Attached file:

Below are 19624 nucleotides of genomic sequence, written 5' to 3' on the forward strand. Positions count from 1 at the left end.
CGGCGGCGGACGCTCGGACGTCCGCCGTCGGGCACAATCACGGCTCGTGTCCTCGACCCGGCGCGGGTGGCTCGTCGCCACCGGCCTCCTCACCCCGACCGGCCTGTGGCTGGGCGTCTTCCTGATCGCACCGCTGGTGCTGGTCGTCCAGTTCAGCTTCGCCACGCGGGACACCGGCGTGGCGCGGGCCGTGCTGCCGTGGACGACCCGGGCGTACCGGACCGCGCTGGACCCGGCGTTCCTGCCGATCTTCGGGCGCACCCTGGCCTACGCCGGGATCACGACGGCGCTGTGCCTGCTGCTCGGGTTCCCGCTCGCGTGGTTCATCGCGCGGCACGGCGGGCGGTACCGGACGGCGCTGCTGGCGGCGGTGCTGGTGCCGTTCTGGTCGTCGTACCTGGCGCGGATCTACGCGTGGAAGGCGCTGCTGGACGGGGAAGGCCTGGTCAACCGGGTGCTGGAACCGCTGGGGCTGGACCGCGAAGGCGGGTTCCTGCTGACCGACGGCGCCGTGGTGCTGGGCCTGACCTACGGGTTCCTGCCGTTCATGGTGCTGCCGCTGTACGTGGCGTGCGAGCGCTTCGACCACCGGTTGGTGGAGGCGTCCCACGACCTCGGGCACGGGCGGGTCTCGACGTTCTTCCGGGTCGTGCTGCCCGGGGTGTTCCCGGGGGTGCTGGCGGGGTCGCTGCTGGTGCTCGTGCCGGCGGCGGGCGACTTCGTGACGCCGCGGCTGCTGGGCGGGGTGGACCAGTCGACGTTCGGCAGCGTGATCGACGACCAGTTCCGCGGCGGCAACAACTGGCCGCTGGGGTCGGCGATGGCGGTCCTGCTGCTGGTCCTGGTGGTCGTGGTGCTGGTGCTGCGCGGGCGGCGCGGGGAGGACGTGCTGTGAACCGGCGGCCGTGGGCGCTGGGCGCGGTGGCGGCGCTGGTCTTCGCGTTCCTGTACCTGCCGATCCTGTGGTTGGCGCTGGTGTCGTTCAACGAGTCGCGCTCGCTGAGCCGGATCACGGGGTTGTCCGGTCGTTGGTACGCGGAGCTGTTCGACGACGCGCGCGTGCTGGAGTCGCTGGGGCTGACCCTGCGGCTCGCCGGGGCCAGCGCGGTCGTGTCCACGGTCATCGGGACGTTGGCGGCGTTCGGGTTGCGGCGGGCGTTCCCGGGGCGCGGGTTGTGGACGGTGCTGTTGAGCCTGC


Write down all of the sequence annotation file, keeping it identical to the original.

Below are 19624 nucleotides of genomic sequence, written 5' to 3' on the forward strand. Positions count from 1 at the left end.
CGGCGGCGGACGCTCGGACGTCCGCCGTCGGGCACAATCACGGCTCGTGTCCTCGACCCGGCGCGGGTGGCTCGTCGCCACCGGCCTCCTCACCCCGACCGGCCTGTGGCTGGGCGTCTTCCTGATCGCACCGCTGGTGCTGGTCGTCCAGTTCAGCTTCGCCACGCGGGACACCGGCGTGGCGCGGGCCGTGCTGCCGTGGACGACCCGGGCGTACCGGACCGCGCTGGACCCGGCGTTCCTGCCGATCTTCGGGCGCACCCTGGCCTACGCCGGGATCACGACGGCGCTGTGCCTGCTGCTCGGGTTCCCGCTCGCGTGGTTCATCGCGCGGCACGGCGGGCGGTACCGGACGGCGCTGCTGGCGGCGGTGCTGGTGCCGTTCTGGTCGTCGTACCTGGCGCGGATCTACGCGTGGAAGGCGCTGCTGGACGGGGAAGGCCTGGTCAACCGGGTGCTGGAACCGCTGGGGCTGGACCGCGAAGGCGGGTTCCTGCTGACCGACGGCGCCGTGGTGCTGGGCCTGACCTACGGGTTCCTGCCGTTCATGGTGCTGCCGCTGTACGTGGCGTGCGAGCGCTTCGACCACCGGTTGGTGGAGGCGTCCCACGACCTCGGGCACGGGCGGGTCTCGACGTTCTTCCGGGTCGTGCTGCCCGGGGTGTTCCCGGGGGTGCTGGCGGGGTCGCTGCTGGTGCTCGTGCCGGCGGCGGGCGACTTCGTGACGCCGCGGCTGCTGGGCGGGGTGGACCAGTCGACGTTCGGCAGCGTGATCGACGACCAGTTCCGCGGCGGCAACAACTGGCCGCTGGGGTCGGCGATGGCGGTCCTGCTGCTGGTCCTGGTGGTCGTGGTGCTGGTGCTGCGCGGGCGGCGCGGGGAGGACGTGCTGTGAACCGGCGGCCGTGGGCGCTGGGCGCGGTGGCGGCGCTGGTCTTCGCGTTCCTGTACCTGCCGATCCTGTGGTTGGCGCTGGTGTCGTTCAACGAGTCGCGCTCGCTGAGCCGGATCACGGGGTTGTCCGGTCGTTGGTACGCGGAGCTGTTCGACGACGCGCGCGTGCTGGAGTCGCTGGGGCTGACCCTGCGGCTCGCCGGGGCCAGCGCGGTCGTGTCCACGGTCATCGGGACGTTGGCGGCGTTCGGGTTGCGGCGGGCGTTCCCGGGGCGCGGGTTGTGGACGGTGCTGTTGAGCCTGC